UNITED NATIONS (AP) — Iran is cracking down on protesters, unlawfully detaining human rights activists, including new Nobel Peace Prize laureate Narges Mohammadi, and carrying out an “alarming” number of executions, the U.N. independent investigator on human rights in the Islamic Republic said in a report circulated Friday.
The wide-ranging report by Javaid Rehman, covering the period from October 2022 through July, was written before the announcement early Friday that the Nobel Peace Prize had been awarded to Mohammadi, a longtime campaigner for women’s rights even from her current cell in Tehran’s notorious Evin Prison.
Rehman, a Pakistani-born professor of international human rights law at Brunel University in London, singled out Mohammadi among lawyers and human rights defenders imprisoned for their work in the report to the General Assembly.
He was highly critical of the “excessive and lethal use of force” unleashed by Iranian authorities in reaction to nationwide protests following the 2022 death of Mahsa Amini, a 22-year-old member of the Kurdish minority who was arrested for wearing an “improper hijab” or head scarf.
By the end of July, Rehman said, at least 537 people, including 68 children and 48 women, had died for protesting and hundreds more had been injured “while thousands have been reportedly arrested, detained or incarcerated.”
Iran’s U.N. mission spokesman did not respond to an email request seeking comment on the report.
Rehman expressed disappointment that Iran has not carried out an independent and transparent investigation into Amini’s death or the unlawful use of force against protesters.
He recommended that Iran’s supreme leader, Ayatollah Ali Khamenei, and the country’s government, judiciary and parliament “accept full responsibility” for Amini’s death and take immediate remedial actions.
The investigator, appointed by the Geneva-based U.N. Human Rights Council, also recommended that Khamenei and Iranian authorities undertake prompt, independent investigations into the killings of protesters and “immediately end all forms of violence, including sexual violence and harassment of girls and women protesters.”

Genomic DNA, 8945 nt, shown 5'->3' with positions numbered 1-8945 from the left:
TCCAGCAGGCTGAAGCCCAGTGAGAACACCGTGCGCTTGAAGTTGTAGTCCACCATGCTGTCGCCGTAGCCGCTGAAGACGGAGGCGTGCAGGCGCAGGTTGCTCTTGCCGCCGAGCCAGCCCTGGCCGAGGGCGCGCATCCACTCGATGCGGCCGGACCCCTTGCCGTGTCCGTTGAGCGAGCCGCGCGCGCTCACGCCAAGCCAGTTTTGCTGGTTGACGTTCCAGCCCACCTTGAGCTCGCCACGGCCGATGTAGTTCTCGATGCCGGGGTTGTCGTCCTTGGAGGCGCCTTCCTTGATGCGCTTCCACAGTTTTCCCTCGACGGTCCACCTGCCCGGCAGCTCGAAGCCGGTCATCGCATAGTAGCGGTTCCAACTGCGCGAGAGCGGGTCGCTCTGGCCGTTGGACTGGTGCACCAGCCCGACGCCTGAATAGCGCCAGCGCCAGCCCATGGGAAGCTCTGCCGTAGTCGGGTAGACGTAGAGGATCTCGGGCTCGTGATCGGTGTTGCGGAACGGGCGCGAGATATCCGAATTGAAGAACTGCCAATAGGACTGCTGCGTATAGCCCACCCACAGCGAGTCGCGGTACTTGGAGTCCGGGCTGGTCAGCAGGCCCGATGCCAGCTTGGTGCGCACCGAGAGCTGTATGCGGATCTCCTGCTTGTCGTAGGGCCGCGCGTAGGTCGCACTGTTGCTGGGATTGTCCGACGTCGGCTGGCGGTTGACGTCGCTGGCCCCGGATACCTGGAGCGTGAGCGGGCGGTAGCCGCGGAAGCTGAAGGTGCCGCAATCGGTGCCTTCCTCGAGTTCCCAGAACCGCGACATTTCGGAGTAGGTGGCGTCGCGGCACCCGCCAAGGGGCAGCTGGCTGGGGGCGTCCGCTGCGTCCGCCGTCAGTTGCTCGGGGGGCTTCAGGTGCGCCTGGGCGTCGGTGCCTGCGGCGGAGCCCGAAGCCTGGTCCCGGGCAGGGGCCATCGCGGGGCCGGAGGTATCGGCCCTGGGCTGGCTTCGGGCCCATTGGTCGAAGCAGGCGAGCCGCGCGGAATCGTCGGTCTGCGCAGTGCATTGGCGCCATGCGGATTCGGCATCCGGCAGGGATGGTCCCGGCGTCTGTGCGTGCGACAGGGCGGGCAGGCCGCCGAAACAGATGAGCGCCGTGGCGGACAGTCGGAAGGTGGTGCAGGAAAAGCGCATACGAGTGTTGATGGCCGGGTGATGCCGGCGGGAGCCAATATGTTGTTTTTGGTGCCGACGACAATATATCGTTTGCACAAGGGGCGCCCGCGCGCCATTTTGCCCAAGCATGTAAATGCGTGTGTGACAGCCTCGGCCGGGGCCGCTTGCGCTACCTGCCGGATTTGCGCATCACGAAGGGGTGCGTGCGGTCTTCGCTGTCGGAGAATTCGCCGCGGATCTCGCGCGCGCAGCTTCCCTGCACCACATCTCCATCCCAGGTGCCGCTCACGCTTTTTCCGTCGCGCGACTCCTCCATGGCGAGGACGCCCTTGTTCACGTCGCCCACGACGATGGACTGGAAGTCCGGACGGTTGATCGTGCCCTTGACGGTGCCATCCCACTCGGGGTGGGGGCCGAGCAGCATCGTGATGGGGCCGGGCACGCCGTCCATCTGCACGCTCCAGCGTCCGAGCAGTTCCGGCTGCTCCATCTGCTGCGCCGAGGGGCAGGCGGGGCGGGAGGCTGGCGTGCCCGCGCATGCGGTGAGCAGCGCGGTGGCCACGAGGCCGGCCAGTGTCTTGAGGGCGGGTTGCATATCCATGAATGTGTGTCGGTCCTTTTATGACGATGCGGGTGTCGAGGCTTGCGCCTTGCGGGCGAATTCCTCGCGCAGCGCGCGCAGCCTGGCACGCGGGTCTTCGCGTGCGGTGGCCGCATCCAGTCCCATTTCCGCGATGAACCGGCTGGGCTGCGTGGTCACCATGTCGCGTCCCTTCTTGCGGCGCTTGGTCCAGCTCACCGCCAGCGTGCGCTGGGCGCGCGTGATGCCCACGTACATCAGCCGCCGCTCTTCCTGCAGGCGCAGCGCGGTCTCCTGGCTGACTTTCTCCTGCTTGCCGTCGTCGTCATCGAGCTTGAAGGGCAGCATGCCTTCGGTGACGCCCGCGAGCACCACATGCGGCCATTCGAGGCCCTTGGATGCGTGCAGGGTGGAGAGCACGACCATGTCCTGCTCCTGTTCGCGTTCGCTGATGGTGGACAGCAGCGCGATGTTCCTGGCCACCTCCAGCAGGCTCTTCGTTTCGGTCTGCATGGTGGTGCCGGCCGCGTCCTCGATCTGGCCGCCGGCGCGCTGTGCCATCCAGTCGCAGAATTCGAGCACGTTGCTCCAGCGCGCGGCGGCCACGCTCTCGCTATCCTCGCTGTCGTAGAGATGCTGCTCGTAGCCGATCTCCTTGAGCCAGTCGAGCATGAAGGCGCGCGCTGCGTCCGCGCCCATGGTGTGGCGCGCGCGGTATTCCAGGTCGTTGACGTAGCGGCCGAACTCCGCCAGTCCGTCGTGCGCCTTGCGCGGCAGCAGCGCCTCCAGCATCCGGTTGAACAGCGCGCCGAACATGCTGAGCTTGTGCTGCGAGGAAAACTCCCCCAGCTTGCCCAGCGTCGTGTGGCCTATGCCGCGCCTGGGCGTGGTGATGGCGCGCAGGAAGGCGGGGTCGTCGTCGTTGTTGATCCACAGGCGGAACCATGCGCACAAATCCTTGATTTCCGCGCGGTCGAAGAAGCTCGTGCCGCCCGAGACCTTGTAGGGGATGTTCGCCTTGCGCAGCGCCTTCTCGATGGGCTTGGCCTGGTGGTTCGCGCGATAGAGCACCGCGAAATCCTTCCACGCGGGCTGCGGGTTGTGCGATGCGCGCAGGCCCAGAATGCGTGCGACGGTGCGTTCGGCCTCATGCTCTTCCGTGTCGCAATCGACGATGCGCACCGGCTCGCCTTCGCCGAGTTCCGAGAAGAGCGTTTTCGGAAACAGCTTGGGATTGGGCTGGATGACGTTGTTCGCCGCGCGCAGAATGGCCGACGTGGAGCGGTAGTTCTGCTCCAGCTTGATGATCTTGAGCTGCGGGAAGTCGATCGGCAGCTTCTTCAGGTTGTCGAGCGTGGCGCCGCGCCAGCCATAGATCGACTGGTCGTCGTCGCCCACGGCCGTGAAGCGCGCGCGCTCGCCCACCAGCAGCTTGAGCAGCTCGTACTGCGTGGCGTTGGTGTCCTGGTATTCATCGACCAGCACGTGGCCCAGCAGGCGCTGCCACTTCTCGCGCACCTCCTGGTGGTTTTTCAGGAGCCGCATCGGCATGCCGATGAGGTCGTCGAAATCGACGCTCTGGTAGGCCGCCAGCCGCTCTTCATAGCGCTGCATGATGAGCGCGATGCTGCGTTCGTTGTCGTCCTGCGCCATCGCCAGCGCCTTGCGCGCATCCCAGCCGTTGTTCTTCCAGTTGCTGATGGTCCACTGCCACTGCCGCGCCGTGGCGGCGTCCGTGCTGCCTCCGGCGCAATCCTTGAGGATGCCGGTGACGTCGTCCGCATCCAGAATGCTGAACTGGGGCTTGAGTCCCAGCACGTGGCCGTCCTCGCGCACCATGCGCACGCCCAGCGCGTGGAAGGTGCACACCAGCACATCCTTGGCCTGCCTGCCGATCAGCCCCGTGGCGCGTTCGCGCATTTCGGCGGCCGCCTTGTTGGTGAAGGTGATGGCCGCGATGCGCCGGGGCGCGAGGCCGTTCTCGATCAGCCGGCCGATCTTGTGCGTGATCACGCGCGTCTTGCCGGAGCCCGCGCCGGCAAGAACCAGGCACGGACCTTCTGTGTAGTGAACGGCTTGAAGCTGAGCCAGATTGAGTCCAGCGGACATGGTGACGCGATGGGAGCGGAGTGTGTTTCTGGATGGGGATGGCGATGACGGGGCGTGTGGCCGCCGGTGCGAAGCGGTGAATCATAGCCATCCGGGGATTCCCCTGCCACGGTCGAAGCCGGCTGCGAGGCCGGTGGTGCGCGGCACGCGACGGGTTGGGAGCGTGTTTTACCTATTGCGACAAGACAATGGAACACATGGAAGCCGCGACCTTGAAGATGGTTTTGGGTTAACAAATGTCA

In the aftermath of the protests, Rehman said, Iranian security forces arrested at least 576 civil rights activists ,including teachers and advocates from labor unions and minority groups.
“The arrests and attacks appear to be aimed at punishing and silencing human rights defenders and civil rights activists, in particular in relation to women’s rights and those calling for accountability for the death of Ms. Amini,” he said, adding that human rights lawyers also continue to be imprisoned for their work.
“Human rights defender Narges Mohammadi remains in prison serving a 16-year prison sentence,” Rehman said, singling her out by name.
He added that “innumerable reports” he received “establish that the rights to freedom of opinion and expression and to participate are under serious threat” in Iran.
His report also cited “significant reports” of arrests and threats against journalists for their independent reporting, including on the protests.
As of the end of July, Rehman said, 21 journalists remained jailed, including Niloofar Hamedi and Elaheh Mohammadi, who reported Amini’s death and are accused of “collaborating with the hostile American government,” “colluding against national security” and engaging in propaganda activity against the authorities.
“These charges carry harsh sentences and potentially even the death penalty.” he said.
Rehman also cited “alarming reports of suspected poisonings in girls’ schools across the country.” He expressed concern at the timing of the incidents, which began only a few weeks after the nationwide protests.
Since the first case was reported in Qom Province last Nov. 30, he said, 78 targeted poison attacks have been reported in more than 100 girls’ schools across Iran. More than 13,000 students, the majority of them girls, reportedly received medical treatment, he said. Symptoms included coughing, difficulty breathing, heart palpitations, headaches, nausea, vomiting and numbness in arms and legs.
Many parents reportedly took their daughters out of school for fear of these attacks, Rehman said.
He expressed serious concern that authorities have subjected the schoolgirls, their parents, teachers, journalists and others to harassment and violence — and have intimidated and arrested those calling for accountability and accusing Iranian authorities of complicity or failure to stop the poisonings.
Rehman reported an “alarming increase in the number of executions” in 2022 — at least 582, including 256 for drug-related offenses. As of July 31, he added, 419 people had reportedly been executed this year, including at least 239 for drug-related offenses.
Since the nationwide protests began, at least seven people have been executed for their involvement, Rehman said. The government claimed that six of the defendants confessed to attacking and killing Basij, paramilitary volunteers who are fiercely loyal to the Islamic Republic, or police officers, he said.
Rehman said he is “extremely concerned at reports of confessions extracted through torture and of the death penalty having been implemented after court proceedings that substantially violated the right to fair trial.” He said he views the executions of the seven protesters as a violation of the International Covenant on Civil and Political Rights.